In "Popular Mechanics," the baby could be said to represent the respective egos of the warring couple. It's abundantly clear right from the start that neither the man nor the woman has the best interests of the child at heart. They each want the baby, not because they love him, nor because they genuinely believe that they can give him the best upbringing, but because they don't want their partner to have him.
The satisfaction of ego has taken precedence over the child's welfare. The baby is not to be loved and valued for his own sake; instead, he is nothing more than a pawn in a titanic battle of egos between two selfish, emotionally needy people.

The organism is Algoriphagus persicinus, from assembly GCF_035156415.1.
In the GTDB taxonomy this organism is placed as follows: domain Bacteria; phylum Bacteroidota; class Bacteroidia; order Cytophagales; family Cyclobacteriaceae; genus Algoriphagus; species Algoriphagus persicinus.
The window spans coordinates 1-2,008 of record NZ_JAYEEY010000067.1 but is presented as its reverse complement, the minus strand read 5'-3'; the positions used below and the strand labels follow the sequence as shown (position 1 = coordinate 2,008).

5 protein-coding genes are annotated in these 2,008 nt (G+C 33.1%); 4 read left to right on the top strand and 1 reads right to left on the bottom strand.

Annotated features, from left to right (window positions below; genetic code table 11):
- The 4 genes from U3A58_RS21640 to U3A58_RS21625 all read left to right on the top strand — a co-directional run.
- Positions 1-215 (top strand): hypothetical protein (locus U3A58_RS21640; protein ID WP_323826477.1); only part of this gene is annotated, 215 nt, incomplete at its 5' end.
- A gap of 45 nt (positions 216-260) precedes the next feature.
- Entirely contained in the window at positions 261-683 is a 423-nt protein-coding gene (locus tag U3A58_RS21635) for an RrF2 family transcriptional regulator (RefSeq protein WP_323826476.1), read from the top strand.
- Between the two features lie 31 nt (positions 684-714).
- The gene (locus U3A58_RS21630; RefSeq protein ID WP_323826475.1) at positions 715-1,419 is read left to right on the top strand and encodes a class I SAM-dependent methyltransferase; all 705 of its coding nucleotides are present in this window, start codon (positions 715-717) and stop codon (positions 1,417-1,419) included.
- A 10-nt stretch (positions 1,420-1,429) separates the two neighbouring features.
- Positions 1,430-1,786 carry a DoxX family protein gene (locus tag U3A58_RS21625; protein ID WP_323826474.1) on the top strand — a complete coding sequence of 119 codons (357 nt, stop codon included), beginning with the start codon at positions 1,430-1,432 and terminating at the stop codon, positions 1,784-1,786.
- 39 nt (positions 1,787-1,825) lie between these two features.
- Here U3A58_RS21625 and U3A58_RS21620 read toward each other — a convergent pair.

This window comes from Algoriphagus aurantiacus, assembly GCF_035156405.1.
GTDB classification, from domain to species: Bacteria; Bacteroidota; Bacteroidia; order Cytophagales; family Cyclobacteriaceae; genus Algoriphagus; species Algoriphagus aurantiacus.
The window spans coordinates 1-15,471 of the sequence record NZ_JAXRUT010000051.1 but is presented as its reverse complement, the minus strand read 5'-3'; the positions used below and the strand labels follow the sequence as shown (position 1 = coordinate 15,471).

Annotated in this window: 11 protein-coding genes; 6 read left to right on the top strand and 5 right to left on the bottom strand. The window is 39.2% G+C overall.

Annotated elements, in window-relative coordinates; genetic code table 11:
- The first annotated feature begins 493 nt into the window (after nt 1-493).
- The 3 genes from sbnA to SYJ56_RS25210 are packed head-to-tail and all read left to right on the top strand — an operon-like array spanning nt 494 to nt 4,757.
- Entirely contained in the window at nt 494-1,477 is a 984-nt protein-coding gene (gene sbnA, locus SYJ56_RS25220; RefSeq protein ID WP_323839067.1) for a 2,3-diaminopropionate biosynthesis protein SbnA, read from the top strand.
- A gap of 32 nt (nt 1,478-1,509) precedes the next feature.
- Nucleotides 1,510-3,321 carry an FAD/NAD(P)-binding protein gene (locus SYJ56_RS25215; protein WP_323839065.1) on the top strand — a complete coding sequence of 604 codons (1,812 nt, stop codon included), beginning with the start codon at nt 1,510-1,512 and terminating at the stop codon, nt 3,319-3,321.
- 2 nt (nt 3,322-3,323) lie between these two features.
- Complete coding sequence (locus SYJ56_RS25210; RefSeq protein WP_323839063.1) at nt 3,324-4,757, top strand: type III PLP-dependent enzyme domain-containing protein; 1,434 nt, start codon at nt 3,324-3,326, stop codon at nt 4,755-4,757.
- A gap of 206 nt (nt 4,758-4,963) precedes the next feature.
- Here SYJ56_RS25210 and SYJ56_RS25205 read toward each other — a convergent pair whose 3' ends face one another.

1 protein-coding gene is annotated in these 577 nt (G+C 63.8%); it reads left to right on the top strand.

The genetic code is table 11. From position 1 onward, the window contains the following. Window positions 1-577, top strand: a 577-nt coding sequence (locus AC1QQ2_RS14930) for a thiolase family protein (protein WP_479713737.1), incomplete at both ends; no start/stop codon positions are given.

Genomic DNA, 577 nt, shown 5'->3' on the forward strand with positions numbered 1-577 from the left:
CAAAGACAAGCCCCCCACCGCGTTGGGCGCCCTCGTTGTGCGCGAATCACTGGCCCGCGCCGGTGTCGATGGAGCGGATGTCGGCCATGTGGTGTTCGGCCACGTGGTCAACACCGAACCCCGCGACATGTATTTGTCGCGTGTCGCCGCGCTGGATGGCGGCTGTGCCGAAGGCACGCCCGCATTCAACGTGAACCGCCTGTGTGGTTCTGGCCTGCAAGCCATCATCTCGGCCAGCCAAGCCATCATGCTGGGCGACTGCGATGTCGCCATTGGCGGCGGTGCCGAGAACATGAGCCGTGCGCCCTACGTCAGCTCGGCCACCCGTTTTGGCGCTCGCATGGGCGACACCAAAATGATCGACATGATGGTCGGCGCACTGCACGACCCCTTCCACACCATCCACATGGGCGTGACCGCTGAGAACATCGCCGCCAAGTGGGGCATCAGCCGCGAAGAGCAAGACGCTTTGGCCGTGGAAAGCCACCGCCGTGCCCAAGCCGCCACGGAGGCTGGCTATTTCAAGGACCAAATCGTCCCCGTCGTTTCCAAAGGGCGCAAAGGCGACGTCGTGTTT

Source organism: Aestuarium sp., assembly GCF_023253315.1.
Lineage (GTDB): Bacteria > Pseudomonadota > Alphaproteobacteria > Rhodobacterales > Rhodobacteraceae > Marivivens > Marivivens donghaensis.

The biggest irony in the story comes in the chilling last line:
In this manner, the issue was decided.
Only the issue hasn't been decided at all, because neither party to the conflict has what they want. And the reason for this is that the child appears to be dead, killed due to being pulled about by the man and woman as they struggled to grab hold of him.
On another level, however, one could say that the issue has been decided, in that the egos of the warring couple have finally been satisfied. As neither party in the conflict has what they originally wanted, both have effectively saved face, but only at the expense of a baby's life.